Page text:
- Lies about the paternity of a child being carried at the time of the marriage.
- Withholding information. This information could be a wide variety of things. It could be anything from information that the person is infertile, has a criminal record, does not have a job they claim to have, or anything that could substantially impact a marriage.
- Lies about immigration status. The most common of these is that one party must marry a citizen to stay in the country.
- Lies about financial status.
Married Under Duress
Married under duress means that one party marries the other because they or a loved one has been threatened with physical harm if the marriage is not carried out. These threats, at times, are accompanied by violence. The party who threatens the other one can be held on criminal charges from their actions.
It is against the law to marry a blood relative. These grounds stand even if you do not realize that you are related at the time of the marriage but find out later. This law is in effect because there are too many genetic issues that would directly affect any children the couple might have.
Withholding Information About Impotence
If one party cannot have children, they are legally required to share their condition of impotence with the other party before marrying them. When two people get married, there is a general expectation that they will have a family. If one of those people has the knowledge that they are impotent prior to the marriage, then this is grounds for annulment.
If the information about one party being impotent is unknown by both parties until after the marriage has taken place, there is a chance that the courts will recommend a divorce alternative. If you have questions about this situation, your divorce attorney can give you guidance as to what your options may be.
Other Relevant Annulment Facts
Annulments usually are granted after a very short time. The couple usually does not have enough time together to accumulate assets between them. When a marriage takes place under false pretenses, such as those described above, that marriage is considered to be void or voidable because of those circumstances. Dissolutions granted with an annulment are not eligible for a division of assets or other rights granted during a traditional divorce. Annulments are final, and they make the marriage null and void.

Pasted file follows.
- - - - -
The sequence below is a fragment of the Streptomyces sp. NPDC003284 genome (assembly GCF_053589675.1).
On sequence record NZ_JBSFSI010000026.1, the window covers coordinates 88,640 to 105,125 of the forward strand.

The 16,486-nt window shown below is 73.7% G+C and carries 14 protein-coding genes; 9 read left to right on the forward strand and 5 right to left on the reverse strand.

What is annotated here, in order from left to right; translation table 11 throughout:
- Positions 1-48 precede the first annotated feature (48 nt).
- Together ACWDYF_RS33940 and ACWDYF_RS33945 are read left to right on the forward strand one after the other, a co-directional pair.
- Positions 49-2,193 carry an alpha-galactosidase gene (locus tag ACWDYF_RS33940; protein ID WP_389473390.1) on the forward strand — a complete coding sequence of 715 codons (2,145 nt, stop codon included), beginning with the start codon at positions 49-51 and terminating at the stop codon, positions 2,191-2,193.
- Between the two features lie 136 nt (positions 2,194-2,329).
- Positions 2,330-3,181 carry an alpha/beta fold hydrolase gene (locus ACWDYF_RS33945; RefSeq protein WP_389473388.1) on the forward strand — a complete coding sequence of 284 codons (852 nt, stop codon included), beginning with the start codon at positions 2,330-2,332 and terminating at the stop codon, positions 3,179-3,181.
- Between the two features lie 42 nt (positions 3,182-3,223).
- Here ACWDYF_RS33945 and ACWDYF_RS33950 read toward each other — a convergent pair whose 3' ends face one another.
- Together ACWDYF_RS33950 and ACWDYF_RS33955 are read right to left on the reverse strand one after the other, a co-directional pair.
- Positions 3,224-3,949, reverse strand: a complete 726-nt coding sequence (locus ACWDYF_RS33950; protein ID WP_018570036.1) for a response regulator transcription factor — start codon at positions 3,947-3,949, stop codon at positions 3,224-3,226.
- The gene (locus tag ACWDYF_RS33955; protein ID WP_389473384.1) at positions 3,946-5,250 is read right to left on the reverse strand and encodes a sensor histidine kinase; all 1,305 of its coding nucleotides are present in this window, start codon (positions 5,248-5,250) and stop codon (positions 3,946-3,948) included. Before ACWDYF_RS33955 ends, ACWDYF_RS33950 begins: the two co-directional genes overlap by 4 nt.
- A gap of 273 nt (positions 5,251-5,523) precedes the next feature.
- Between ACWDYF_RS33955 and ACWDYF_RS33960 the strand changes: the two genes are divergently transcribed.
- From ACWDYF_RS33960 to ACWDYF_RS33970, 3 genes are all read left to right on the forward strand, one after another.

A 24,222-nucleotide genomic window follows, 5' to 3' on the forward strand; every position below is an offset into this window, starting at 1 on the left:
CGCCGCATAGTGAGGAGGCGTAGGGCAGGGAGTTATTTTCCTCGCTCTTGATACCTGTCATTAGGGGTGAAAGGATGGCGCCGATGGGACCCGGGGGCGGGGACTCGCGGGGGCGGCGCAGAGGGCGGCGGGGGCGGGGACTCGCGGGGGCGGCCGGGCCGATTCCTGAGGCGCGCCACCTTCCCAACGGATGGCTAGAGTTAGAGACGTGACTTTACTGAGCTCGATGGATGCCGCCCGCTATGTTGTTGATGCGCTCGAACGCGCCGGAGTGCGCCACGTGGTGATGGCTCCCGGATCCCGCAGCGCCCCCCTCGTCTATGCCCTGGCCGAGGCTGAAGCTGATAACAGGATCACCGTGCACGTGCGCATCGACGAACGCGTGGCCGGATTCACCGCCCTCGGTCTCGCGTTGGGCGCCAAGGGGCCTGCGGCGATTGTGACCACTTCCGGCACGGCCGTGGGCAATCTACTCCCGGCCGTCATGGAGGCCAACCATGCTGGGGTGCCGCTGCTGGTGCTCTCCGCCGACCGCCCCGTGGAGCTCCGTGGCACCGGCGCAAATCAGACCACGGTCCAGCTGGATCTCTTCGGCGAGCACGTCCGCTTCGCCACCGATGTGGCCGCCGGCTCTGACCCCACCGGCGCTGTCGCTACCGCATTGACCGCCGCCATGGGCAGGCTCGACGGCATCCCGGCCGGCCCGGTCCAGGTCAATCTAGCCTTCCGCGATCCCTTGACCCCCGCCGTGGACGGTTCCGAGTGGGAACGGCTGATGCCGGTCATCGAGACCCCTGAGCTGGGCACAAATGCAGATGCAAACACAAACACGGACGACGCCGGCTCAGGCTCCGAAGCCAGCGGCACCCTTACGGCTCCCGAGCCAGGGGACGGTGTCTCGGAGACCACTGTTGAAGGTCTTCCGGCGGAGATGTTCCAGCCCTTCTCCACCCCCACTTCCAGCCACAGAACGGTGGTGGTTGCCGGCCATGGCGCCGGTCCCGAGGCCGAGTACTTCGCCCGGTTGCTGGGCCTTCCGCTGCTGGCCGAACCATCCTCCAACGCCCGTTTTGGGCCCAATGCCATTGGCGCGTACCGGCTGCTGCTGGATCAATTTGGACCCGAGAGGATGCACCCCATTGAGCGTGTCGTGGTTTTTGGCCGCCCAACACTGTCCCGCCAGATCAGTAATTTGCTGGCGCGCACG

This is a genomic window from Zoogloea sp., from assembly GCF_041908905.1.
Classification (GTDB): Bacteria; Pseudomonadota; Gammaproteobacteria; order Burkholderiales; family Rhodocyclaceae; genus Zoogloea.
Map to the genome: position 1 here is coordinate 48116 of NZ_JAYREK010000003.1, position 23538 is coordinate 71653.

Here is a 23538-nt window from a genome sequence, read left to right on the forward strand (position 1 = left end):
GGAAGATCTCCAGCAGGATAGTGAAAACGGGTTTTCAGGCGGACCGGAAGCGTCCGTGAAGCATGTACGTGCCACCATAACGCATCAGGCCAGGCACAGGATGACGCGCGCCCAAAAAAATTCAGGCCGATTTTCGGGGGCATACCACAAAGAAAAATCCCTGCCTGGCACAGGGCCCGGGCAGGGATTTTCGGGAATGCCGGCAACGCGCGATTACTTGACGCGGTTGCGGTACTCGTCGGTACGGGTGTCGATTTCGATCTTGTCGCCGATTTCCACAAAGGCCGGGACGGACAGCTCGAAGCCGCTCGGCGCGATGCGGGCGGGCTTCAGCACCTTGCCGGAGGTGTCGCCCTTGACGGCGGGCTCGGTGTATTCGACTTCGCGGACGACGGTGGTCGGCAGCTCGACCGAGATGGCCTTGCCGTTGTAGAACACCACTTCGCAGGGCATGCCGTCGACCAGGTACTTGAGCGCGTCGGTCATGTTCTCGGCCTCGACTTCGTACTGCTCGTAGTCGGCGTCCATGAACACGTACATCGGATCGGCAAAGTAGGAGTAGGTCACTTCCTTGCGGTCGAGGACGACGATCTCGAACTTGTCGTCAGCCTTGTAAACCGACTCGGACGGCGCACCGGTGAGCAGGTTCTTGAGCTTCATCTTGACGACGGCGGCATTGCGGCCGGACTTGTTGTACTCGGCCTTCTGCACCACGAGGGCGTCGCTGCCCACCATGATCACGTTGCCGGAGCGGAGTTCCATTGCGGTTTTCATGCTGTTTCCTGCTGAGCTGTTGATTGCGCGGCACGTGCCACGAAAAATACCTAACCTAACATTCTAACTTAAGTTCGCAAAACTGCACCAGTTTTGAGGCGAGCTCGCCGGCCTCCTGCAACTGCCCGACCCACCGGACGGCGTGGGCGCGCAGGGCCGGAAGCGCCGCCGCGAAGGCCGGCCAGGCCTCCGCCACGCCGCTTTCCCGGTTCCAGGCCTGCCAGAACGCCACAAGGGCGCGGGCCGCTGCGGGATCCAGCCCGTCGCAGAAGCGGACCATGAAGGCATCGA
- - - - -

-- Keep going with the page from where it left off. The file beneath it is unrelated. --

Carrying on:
Is an Annulment Right for You?
If you find yourself in a marriage that took place before you were 18 years old and therefore were not old enough to consent to the wedding, your marriage can be easily voided with a simple birth certificate. The burden of proof for many of the other grounds might be more difficult. It is an absolute requirement that you prove your grounds for annulment with irrefutable evidence.
If you believe that you qualify for an annulment, you need to consult your Hackensack, NJ, divorce attorney for guidance. They can help you file the petition for annulment with the courts. If an annulment is not right for you, they can guide you through the divorce process. You can prepare for your appointment with your attorney by gathering as much information as possible to support the grounds you believe apply to your circumstances. Give us a call today at 201-343-0078 to discuss your options.